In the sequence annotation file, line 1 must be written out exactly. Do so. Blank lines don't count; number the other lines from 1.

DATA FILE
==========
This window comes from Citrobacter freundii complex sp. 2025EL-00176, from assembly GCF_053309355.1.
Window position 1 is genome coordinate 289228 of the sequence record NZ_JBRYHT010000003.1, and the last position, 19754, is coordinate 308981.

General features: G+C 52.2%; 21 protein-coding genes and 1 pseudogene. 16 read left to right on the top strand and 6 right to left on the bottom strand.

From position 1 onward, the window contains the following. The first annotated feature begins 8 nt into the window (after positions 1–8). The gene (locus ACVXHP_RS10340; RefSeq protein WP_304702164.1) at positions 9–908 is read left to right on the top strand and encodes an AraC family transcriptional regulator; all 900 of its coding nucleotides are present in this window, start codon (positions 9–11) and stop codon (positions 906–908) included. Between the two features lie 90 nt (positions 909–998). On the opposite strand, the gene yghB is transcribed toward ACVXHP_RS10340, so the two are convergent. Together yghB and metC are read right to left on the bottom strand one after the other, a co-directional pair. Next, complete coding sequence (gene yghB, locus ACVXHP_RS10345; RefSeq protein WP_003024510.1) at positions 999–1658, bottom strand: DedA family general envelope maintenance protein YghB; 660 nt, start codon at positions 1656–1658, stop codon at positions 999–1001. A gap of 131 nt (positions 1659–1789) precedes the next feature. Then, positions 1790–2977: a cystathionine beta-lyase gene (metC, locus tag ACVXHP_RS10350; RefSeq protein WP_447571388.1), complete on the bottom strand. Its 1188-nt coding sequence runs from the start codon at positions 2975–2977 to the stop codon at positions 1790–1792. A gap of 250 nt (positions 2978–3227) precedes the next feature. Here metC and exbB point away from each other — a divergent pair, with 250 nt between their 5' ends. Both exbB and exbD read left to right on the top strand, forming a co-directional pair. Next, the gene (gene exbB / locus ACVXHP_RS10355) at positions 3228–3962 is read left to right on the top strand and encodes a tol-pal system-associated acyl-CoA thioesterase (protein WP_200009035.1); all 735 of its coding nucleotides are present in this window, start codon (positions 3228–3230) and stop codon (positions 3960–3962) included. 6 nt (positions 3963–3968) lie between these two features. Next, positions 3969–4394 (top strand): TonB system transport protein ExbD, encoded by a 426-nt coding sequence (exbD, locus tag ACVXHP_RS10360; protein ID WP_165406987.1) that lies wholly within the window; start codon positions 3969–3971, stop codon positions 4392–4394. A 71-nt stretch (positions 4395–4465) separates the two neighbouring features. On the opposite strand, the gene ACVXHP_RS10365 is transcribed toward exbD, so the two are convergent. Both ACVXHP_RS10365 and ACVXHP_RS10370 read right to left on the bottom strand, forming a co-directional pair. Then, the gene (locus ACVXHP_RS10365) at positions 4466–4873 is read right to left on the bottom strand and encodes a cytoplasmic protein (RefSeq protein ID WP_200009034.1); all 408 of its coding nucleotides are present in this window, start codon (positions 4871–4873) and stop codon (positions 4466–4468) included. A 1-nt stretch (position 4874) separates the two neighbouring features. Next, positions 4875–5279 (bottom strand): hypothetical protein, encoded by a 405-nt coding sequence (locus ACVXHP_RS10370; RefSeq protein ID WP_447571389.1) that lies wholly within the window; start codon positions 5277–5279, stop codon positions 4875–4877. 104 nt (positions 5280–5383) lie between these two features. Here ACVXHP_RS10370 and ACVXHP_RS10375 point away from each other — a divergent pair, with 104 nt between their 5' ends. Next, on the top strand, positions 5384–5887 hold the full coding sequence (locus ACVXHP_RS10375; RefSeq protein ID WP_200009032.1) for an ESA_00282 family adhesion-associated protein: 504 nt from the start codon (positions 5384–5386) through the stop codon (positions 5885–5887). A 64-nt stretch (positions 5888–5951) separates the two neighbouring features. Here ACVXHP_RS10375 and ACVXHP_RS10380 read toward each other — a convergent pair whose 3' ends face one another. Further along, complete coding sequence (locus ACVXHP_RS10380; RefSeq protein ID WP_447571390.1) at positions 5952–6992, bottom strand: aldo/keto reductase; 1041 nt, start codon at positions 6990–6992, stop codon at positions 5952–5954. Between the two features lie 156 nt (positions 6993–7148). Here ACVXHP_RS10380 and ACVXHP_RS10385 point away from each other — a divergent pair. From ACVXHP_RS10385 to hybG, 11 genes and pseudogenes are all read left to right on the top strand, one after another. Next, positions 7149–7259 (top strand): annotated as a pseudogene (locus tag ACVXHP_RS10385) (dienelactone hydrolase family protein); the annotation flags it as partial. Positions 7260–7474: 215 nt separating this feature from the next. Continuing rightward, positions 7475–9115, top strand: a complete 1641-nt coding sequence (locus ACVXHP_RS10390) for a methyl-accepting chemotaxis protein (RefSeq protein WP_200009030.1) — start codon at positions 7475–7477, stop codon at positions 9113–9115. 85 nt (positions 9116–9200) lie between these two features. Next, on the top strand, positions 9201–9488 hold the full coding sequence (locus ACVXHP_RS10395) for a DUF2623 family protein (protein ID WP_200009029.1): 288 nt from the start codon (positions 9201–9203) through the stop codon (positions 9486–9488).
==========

This window comes from Citrobacter freundii complex sp. 2025EL-00176, from assembly GCF_053309355.1.